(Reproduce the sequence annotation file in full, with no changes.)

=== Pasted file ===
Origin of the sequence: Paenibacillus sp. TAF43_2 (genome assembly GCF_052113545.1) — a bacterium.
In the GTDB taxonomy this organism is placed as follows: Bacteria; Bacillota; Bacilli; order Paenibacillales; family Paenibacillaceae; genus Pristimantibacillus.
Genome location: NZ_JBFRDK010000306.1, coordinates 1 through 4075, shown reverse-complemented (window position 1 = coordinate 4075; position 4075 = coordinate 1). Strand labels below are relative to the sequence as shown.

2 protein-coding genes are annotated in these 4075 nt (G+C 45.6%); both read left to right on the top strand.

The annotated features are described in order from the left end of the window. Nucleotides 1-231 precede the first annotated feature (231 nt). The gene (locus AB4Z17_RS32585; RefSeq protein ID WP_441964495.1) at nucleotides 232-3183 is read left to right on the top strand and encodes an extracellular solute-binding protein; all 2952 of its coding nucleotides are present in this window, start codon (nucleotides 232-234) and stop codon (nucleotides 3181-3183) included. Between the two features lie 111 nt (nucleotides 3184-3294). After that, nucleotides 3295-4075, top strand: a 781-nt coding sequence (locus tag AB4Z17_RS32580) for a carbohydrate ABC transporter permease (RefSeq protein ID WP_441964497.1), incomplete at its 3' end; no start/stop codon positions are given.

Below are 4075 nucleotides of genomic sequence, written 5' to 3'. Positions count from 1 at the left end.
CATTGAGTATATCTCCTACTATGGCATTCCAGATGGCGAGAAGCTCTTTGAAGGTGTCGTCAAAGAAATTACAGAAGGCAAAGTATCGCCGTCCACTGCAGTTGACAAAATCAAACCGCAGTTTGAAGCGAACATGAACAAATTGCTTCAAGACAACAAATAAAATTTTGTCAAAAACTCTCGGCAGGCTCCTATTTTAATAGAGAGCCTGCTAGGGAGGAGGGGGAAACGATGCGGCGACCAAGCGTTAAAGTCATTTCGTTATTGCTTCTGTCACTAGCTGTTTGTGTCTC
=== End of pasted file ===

Origin of the sequence: Paenibacillus sp. TAF43_2 (genome assembly GCF_052113545.1) — a bacterium.
In the GTDB taxonomy this organism is placed as follows: Bacteria; Bacillota; Bacilli; order Paenibacillales; family Paenibacillaceae; genus Pristimantibacillus.
Genome location: NZ_JBFRDK010000306.1, coordinates 1 through 4075, shown reverse-complemented (window position 1 = coordinate 4075; position 4075 = coordinate 1). Strand labels below are relative to the sequence as shown.

2 protein-coding genes are annotated in these 4075 nt (G+C 45.6%); both read left to right on the top strand.

The annotated features are described in order from the left end of the window. Nucleotides 1-231 precede the first annotated feature (231 nt). The gene (locus AB4Z17_RS32585; RefSeq protein ID WP_441964495.1) at nucleotides 232-3183 is read left to right on the top strand and encodes an extracellular solute-binding protein; all 2952 of its coding nucleotides are present in this window, start codon (nucleotides 232-234) and stop codon (nucleotides 3181-3183) included. Between the two features lie 111 nt (nucleotides 3184-3294). After that, nucleotides 3295-4075, top strand: a 781-nt coding sequence (locus tag AB4Z17_RS32580) for a carbohydrate ABC transporter permease (RefSeq protein ID WP_441964497.1), incomplete at its 3' end; no start/stop codon positions are given.

Below are 4075 nucleotides of genomic sequence, written 5' to 3'. Positions count from 1 at the left end.
CATTGAGTATATCTCCTACTATGGCATTCCAGATGGCGAGAAGCTCTTTGAAGGTGTCGTCAAAGAAATTACAGAAGGCAAAGTATCGCCGTCCACTGCAGTTGACAAAATCAAACCGCAGTTTGAAGCGAACATGAACAAATTGCTTCAAGACAACAAATAAAATTTTGTCAAAAACTCTCGGCAGGCTCCTATTTTAATAGAGAGCCTGCTAGGGAGGAGGGGGAAACGATGCGGCGACCAAGCGTTAAAGTCATTTCGTTATTGCTTCTGTCACTAGCTGTTTGTGTCTC